An interacting binary is a binary system in which the two stars orbit around each other so closely that they strongly affect each other's structure and evolution, most notably through mass transfer to the primary from the secondary, "donor" star. A typical interacting pair consists of a degenerate, or compact, primary – a black hole, neutron star, or, most commonly, a white dwarf – and a secondary that has either filled its Roche lobe or has a large stellar wind. Matter is pulled toward the compact object and forms an accretion disk around it. Material cannot land directly onto the compact object as it has to get rid of its angular momentum – hence, the accretion disk – but when it does, the gravitational potential energy of the material is converted to electromagnetic energy as it falls and/or undergoes explosive fusion on the surface of the compact recipient.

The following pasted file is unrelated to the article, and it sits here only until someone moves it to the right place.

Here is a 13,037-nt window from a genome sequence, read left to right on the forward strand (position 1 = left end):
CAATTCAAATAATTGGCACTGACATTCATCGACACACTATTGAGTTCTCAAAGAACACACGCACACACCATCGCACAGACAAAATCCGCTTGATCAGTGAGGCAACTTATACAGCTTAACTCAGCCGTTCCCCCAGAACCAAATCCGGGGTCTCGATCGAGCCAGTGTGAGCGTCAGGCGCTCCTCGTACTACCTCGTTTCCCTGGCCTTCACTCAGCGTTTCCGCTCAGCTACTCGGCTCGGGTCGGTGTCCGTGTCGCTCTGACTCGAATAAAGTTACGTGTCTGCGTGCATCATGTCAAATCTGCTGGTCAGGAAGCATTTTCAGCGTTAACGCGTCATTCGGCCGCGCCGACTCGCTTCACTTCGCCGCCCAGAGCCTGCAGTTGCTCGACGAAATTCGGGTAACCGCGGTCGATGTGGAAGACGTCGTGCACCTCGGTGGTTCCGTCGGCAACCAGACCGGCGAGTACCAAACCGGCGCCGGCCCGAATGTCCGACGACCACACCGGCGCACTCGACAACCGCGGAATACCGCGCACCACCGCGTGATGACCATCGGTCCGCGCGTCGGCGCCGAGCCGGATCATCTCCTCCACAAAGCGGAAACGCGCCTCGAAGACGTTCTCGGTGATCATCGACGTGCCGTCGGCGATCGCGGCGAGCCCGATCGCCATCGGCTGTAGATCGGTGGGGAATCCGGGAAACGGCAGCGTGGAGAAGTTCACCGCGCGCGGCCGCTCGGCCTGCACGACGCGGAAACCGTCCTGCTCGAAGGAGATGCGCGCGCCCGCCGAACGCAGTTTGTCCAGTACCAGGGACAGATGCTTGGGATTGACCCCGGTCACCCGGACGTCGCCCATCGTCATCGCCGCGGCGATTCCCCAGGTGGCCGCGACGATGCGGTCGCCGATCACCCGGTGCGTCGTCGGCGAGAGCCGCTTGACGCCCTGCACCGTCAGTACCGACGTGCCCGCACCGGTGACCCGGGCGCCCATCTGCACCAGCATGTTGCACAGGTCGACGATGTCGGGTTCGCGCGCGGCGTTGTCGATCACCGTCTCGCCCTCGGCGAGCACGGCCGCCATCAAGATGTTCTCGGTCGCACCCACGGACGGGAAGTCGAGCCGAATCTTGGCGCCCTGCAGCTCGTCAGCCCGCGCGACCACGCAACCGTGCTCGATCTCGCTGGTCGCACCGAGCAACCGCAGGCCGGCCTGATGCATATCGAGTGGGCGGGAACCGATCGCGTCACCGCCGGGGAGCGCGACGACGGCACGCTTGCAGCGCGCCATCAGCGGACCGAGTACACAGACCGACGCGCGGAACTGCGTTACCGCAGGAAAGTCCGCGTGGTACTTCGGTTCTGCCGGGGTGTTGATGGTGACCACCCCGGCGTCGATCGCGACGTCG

Related categories• TYPES OF STARS
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